FUNCI participated as a cooperating oranization in the IV edition of the Hispanic-Arabic Gardening International Conference, which took place in the city of Almeria (Spain) on October 17th and 18th 2014. The conference was organized by the Spanish Association of Parks and Public Gardens. This year the motto of the annual conference, which is being held in different cities of Andalusia, was: “The Hispanic-Muslim Garden, legend, myth and reality”.
The opening lecture was given by the President of FUNCI, Cherif Abderrahman Jah, under the title “Water and Scents in the Islamic Gardens, a Spiritual Approach”. A well accomplished and much acclaimed approach to the richness and consistency of Islamic iconography in relation with gardens from a spiritual point of view. Cherif Jah began by presenting the many words that designate garden in Arabic: hadiqah, ryad, yanna, raud, bustan, munia, ruzafa, buhaira and ‘ars, among others, and the connotations each of them has, to explain the importance of gardens in Muslims lives, not only from a physical point of view, but as a spiritual metaphor. A symbol of the flourishing of the soul, within the discipline of Rawdiyha, and of the reward of the afterlife. He focused on showing, through a great number of examples from the Quran, Sunnah and Sufi treaties, the Islamic cosmology surrounding the garden and its reflection on the configuration of the Islamic garden, beyond the external influences which are always attributed to it.
It also participated Inés Eléxpuru, Communications Director at FUNCI, who presented the comprehensive restoration project of the Agdal of Marrakech, one of the world’s biggest and most ancient Islamic garden, in which FUNCI is working at.
Mar Verdiego, a landscapist from Almería, presented Almerias’s Landscapes and Gardens, with plenty of poetic and textual references to authors such as al-Bakri, Ibn Luyun, al-Maqari and Ibn al-Jatib, who referred to the gardens of Berja (Almeria) as a “peaceful place for the enjoyment of the view and a bow of seduction for the thoughts, fertilizing cloud…”
Visit to the Alcazaba
Another lecturer was the almeria’s architect Ramón Torres, author of many restoration projects in the medina of Tetouan, among other places. Torres’ lecture offered a conceptual approach, using many of the poet Valente’s descriptions to refer to the poetics of matter, in this case architecture, and as a fusion of intermediate step between theory and practice. He explained that architecture was born as a result of Adan and Eva’s expulsion of Paradise, as it had not been necessary before. He was responsible for showing, during a visit to Almeria’s caliphal alcazaba, the different interventions which had suffered its gardens in the contemporary era.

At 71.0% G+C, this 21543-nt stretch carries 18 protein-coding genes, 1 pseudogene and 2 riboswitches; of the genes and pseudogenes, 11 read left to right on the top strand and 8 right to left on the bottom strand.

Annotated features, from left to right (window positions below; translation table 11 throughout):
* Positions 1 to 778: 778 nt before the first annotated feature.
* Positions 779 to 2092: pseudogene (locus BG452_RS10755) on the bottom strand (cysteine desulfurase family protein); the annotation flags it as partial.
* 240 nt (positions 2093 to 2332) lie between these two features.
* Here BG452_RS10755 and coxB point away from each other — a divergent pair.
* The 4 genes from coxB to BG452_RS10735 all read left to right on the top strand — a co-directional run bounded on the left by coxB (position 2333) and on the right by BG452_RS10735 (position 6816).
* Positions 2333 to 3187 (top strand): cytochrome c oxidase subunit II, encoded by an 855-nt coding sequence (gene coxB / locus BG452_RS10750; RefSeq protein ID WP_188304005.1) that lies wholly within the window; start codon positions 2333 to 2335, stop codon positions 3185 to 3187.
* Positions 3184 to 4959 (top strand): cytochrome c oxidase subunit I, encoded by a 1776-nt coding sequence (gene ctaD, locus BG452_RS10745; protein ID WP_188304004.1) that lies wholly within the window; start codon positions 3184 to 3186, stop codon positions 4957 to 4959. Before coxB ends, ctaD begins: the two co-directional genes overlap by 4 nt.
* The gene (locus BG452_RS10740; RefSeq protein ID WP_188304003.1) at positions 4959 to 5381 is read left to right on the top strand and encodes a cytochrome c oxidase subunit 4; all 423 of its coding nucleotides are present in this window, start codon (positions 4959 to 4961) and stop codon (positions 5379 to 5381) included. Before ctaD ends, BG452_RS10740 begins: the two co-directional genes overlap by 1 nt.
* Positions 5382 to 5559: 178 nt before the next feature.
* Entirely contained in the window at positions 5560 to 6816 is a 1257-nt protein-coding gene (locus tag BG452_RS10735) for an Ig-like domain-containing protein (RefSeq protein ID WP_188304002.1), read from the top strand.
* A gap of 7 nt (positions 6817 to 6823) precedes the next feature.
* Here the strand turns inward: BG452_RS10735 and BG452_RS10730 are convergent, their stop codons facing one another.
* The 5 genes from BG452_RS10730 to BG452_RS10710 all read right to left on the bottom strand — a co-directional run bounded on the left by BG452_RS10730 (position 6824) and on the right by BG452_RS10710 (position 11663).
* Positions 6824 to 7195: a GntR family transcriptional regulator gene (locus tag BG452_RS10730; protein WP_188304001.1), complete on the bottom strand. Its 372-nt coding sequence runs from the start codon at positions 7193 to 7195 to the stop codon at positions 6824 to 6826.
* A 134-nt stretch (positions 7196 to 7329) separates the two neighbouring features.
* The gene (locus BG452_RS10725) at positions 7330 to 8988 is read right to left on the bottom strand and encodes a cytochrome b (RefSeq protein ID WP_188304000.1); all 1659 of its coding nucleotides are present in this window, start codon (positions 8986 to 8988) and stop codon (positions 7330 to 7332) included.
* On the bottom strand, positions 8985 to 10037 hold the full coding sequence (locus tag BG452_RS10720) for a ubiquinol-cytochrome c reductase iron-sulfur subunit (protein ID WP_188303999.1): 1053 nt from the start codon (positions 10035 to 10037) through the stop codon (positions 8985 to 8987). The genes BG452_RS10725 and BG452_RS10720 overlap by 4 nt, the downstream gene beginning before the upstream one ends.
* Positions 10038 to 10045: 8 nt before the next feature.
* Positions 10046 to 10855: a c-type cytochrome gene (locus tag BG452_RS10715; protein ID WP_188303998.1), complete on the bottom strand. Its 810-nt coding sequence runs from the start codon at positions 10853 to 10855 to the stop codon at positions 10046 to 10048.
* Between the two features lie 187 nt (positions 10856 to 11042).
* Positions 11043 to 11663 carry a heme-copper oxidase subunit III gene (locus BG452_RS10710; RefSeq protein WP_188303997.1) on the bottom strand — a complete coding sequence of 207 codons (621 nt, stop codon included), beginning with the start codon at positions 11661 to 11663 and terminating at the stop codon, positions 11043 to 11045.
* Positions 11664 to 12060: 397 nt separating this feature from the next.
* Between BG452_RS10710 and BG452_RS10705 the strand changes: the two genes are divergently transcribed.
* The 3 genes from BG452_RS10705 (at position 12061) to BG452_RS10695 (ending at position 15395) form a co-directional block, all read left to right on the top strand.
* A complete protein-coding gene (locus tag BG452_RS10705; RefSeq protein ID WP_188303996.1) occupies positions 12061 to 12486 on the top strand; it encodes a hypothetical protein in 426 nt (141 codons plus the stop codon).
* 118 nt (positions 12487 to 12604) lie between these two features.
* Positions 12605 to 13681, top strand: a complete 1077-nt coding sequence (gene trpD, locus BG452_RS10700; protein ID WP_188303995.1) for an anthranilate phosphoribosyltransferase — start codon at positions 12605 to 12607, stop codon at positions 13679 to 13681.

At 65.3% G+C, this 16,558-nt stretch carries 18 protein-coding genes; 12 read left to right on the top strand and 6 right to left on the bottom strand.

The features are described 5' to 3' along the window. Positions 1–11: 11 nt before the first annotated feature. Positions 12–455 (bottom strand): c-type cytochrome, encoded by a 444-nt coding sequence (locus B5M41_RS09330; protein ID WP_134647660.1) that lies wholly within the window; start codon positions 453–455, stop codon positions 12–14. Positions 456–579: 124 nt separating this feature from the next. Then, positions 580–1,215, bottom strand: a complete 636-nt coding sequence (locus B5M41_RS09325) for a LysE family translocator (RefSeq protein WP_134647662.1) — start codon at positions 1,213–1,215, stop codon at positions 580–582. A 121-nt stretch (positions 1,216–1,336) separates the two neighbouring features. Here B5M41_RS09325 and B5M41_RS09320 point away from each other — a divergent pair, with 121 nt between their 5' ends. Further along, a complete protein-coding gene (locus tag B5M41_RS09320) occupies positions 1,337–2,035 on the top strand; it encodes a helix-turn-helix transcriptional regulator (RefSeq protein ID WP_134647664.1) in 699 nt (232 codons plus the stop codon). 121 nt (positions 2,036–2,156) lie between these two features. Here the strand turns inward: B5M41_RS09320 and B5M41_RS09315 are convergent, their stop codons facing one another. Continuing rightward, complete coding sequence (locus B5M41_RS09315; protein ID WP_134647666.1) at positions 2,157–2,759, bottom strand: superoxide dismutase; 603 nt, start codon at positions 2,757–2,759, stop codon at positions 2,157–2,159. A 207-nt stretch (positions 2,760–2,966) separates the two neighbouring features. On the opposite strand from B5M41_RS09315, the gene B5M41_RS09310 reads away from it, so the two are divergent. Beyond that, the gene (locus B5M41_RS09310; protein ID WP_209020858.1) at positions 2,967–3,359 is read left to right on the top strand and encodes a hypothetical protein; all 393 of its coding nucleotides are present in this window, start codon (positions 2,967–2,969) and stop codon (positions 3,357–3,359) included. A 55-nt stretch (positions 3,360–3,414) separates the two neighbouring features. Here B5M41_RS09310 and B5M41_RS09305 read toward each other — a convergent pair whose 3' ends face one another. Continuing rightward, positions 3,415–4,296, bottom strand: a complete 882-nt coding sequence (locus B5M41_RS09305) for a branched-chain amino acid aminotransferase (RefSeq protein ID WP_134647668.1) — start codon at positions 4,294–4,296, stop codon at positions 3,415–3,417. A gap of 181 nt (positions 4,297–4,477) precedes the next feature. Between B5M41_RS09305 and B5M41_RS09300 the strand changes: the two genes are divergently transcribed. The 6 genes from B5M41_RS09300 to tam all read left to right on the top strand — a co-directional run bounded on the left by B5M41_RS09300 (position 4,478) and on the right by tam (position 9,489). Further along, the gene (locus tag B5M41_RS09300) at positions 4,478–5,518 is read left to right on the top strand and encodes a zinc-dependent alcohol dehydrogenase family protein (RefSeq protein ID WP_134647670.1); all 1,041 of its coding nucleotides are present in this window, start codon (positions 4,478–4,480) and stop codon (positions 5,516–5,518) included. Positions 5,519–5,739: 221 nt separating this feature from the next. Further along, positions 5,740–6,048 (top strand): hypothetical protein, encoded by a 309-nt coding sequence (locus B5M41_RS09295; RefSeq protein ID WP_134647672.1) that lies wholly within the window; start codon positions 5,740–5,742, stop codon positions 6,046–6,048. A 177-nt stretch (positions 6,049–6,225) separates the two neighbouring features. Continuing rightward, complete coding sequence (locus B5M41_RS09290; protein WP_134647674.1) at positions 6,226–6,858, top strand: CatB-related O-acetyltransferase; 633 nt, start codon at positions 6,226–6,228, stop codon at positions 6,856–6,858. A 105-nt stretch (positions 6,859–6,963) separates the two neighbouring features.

On saturday 18th the archeologist Julio Navarro Palazón ot the Escuela de estudios Árabes of Granada, and collaborator of FUNCI, presented a detailed description of the different typologies of houses with gardens found in Murcia’s excavations. Julio Lacarra, from the Universidad Politécnica (Technical University) of Valencia, gave a lecture on the influence of the Persian garden in different latitudes and cultures, including Valencia’s, while José Tito, botanist and landscapist of the University of Granada and member of FUNCI’s scientific team, gave a lecture to debunk some clichés surrounding the Andalusian garden. Among others, the idea that Hispanic Muslims built their gardens trying to recreate paradise – Tito assures that the authors of these gardens didn’t have such idea in mind when they created them, but acted according to aesthetic, practical and other type of impulses. He also explained that the Middle Age written sources never distinguish among different typologies, that the only peristyle patio that exists in Spain is that of the Lions of the Alhambra, and that neither the Persians nor the Romans did ever built cross-platform gardens. All of which constitute ideas which are opposite to what is usually held in Academic circles.
José Luís Ortega, an agricultural engineer from Seville, and the arabist from de University of Almeria, Bárbara Herrero, took also part in this IV Hispanic-Arabic Gardening Conference. Herrero presented a description of the Andalusian gardens and flowers according to the bacchic (hambria), romantic (ghazal) and gardening (rawdiya) poetry, and to the Kitab Allah, the Quran.